While his critics are having fun with the fact that Helio Castroneves botched his own pit-stop, he is still only forty-two points behind Newgarden. While Watkins Glen is not Helio’s best track, he did finish third there last year. That was his best finish in seven starts at The Glen. Prior to that he had one fourth-place finish in 2009 and two other Top-Tens. But Castroneves has won at Sonoma and another second-place finish. The defending champion, Simon Pagenaud, is only one point behind Helio. To write off either of their championship hopes would also be very foolish at this point.

If Josef Newgarden has a bad day on Sunday, it gives hope to many. Given the way Newgarden has been driving since in the last four races, that isn’t likely. He has won three of those four races, and placed second in the one he didn’t win. Does he keep the hot hand or does he cool off? I’ll be curious to see how he and Pagenaud are doing after their little dust-up at Gateway last weekend. My guess is that on the surface, everything will be fine. The Captain doesn’t like a lot of in-house controversy.

So who will win it? Will Newgarden try and seal the deal by winning four out of five and continue to distance himself from his opponents? Will Pagenaud take control of a race rather than simply manage it and race for points and consistency? Will Helio or Will Power try to erase their mistakes at Gateway and make things right with a win? Or will Scott Dixon tighten up the points race by scoring a win. What about a wild card like JR Hildebrand, Takuma Sato or Charlie Kimball. Can Ryan Hunter-Reay or Tony Kanaan close out their disappointing seasons with a win? There are lots of questions going into this race. My guess is that Newgarden will have a good weekend, but Scott Dixon will win for a fifth time at Watkins Glen. How’s that for going out on a limb?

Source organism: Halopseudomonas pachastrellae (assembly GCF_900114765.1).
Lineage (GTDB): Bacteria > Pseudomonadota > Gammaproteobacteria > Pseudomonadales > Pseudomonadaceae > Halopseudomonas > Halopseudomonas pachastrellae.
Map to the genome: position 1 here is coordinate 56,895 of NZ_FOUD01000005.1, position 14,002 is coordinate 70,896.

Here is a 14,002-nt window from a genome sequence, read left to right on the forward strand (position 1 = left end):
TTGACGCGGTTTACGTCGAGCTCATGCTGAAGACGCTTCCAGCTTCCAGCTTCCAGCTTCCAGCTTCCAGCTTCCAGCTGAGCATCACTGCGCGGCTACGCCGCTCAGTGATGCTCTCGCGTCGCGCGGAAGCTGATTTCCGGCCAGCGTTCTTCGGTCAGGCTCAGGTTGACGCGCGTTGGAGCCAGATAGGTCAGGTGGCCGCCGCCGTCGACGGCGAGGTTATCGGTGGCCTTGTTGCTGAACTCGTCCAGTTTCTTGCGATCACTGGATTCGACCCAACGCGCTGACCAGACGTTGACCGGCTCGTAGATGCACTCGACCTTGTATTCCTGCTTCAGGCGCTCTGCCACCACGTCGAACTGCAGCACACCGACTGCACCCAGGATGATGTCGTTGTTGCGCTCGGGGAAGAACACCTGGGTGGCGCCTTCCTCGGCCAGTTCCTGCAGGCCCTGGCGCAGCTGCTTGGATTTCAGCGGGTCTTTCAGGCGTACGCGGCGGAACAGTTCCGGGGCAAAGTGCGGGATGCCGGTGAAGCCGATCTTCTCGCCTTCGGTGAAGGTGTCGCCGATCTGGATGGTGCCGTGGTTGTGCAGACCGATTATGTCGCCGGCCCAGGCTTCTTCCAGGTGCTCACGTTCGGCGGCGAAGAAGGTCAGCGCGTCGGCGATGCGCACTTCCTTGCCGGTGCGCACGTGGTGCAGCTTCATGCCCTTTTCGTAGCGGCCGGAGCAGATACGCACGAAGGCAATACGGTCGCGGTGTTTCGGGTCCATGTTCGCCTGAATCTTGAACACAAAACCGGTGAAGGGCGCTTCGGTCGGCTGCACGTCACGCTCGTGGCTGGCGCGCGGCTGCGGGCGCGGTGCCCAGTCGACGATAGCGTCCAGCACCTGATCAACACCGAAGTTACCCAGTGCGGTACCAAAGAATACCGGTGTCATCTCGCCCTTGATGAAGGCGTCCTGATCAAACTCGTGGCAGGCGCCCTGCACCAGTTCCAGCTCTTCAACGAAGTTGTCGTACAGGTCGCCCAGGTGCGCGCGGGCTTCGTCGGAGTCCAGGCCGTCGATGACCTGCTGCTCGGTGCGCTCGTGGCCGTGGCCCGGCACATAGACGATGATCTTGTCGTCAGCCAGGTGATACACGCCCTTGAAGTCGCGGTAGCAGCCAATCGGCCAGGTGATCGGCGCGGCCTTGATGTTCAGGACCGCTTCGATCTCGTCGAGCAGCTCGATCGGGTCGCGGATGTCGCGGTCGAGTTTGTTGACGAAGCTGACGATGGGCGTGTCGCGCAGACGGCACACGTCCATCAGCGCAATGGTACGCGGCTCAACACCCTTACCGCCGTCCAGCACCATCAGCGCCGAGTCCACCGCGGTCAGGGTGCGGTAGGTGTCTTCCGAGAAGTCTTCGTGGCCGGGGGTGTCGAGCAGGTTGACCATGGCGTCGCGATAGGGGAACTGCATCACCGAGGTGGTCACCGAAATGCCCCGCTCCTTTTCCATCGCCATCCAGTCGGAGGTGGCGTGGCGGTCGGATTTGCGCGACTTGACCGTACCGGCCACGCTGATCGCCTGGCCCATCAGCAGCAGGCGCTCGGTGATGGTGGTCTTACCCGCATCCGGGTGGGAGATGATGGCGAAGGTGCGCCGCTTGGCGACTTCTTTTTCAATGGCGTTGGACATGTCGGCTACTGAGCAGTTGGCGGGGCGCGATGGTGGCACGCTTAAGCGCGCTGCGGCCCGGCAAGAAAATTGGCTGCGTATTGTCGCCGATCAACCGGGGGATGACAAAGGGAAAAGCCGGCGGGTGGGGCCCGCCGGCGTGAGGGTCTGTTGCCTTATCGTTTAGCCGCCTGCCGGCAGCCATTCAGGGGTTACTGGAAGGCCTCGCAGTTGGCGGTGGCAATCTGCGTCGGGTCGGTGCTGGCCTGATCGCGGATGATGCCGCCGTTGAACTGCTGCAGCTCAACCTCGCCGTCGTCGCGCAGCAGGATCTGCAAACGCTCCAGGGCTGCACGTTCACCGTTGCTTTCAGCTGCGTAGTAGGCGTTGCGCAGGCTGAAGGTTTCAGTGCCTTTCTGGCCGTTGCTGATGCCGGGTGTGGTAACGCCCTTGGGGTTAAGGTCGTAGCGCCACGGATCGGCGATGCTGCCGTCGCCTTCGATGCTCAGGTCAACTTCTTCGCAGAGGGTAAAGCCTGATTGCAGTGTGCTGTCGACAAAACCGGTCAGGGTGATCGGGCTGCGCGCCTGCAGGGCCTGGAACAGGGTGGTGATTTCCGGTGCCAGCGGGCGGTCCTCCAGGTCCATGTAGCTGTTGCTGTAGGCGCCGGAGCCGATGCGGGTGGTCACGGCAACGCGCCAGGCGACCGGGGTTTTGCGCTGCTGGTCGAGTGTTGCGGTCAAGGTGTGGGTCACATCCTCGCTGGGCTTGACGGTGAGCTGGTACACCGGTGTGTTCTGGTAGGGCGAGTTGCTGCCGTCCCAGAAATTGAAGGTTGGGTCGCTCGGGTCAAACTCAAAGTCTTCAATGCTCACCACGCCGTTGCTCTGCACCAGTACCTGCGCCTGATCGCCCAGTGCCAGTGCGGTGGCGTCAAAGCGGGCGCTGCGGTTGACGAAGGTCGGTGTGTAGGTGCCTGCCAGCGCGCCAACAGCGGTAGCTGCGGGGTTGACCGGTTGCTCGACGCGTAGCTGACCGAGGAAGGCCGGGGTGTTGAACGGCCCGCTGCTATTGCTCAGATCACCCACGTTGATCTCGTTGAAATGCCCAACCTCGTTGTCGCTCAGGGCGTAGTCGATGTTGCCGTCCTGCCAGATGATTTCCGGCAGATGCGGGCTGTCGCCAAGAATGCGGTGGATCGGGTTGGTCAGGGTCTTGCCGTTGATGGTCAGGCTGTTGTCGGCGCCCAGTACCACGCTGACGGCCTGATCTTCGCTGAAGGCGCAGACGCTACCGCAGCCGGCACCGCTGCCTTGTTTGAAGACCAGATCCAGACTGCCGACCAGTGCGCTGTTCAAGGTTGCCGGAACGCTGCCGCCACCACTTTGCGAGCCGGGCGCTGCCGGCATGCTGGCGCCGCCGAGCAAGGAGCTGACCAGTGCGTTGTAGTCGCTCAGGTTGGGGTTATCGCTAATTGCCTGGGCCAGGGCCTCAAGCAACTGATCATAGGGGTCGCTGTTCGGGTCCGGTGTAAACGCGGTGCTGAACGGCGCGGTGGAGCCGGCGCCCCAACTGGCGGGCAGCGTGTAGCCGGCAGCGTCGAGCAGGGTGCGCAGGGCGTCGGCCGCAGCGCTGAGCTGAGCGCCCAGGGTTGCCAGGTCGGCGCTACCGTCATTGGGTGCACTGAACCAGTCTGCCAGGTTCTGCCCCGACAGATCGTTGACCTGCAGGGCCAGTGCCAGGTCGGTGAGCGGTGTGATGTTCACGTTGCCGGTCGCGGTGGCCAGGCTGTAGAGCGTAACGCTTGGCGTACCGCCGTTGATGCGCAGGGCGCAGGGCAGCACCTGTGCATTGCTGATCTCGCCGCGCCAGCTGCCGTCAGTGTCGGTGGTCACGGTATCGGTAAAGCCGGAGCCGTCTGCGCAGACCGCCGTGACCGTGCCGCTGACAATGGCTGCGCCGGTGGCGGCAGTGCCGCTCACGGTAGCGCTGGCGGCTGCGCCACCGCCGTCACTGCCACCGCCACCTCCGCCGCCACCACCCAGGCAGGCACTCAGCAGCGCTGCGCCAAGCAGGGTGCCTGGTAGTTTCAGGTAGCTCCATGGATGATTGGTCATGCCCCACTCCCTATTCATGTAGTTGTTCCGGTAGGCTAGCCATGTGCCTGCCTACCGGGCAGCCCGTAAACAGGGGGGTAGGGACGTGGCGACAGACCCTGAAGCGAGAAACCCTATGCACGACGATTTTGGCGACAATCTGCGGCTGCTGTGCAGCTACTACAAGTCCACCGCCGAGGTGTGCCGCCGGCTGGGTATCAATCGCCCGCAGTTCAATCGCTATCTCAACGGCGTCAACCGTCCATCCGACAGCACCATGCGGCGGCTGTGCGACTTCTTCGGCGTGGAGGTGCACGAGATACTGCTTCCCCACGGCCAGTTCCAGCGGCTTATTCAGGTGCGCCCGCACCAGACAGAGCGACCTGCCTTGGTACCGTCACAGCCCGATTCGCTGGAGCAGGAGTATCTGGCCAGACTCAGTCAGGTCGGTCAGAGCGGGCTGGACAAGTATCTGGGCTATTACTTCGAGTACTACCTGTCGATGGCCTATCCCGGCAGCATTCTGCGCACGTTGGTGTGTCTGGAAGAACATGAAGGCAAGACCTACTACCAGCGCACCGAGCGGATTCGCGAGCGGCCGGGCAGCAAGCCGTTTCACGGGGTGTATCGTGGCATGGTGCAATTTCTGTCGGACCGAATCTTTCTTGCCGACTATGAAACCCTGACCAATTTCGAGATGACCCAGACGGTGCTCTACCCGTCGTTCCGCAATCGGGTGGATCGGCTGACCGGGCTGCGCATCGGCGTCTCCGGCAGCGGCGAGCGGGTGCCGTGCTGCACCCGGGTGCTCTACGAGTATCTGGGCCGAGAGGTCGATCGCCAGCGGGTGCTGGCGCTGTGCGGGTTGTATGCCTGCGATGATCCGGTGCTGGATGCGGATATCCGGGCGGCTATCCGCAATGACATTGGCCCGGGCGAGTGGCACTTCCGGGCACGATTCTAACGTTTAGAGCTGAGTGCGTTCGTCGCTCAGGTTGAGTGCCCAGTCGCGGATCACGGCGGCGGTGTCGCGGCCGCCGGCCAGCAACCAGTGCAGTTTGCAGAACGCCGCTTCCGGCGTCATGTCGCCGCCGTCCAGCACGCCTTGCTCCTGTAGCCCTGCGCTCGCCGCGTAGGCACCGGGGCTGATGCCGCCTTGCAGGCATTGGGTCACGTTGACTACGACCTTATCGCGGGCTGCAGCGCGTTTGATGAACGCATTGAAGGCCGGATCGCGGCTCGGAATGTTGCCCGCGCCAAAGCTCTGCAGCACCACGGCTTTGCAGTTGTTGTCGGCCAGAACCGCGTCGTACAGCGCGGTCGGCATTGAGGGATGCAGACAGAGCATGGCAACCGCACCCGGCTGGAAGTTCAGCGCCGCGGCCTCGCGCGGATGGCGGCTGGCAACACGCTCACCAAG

George Phillips

9 Responses to “Watkins Glen Preview”

  1. Another fine post George, but sheesh, when do you sleep? At work?

  2. The season ends at two of Dixon’s best tracks, and while l e I hope he wins the title, Newgarden has shown a lot w poise and det r rumination late in the season. I think it’s a toss up for the title

  3. billytheskink Says:

    Dixon is due, isn’t he?

  4. Brian McKay Says:

    easy to guess that one of four Team Penske racers may win

  5. There is nothing funny about flooding, but can we expect your next “One Take Only” to be from a boat?

    • Last night was rough, but our house and yard were fine this morning. The neighborhood was not so lucky. Still, it’s nothing like Nashville’s Flood of 2010 which approached some of what Houston is going through right now. Scary stuff. – GP

  6. George,

    What race(S) did Ayrton Senna win at Watkins Glen? 1980 was the final year for F1 at the Glen, Senna never competed (only tested) in Indycar, and no history of his career indicates that he ever won any race there.

    Thanks for clarifying.

    • Ok. You’re the lucky winner in this week’s “Prove the Blogger Wrong Prize”. I wrote this late Thursday night and was looking at a list of USGP drivers and forgot to take the dates into account. You win!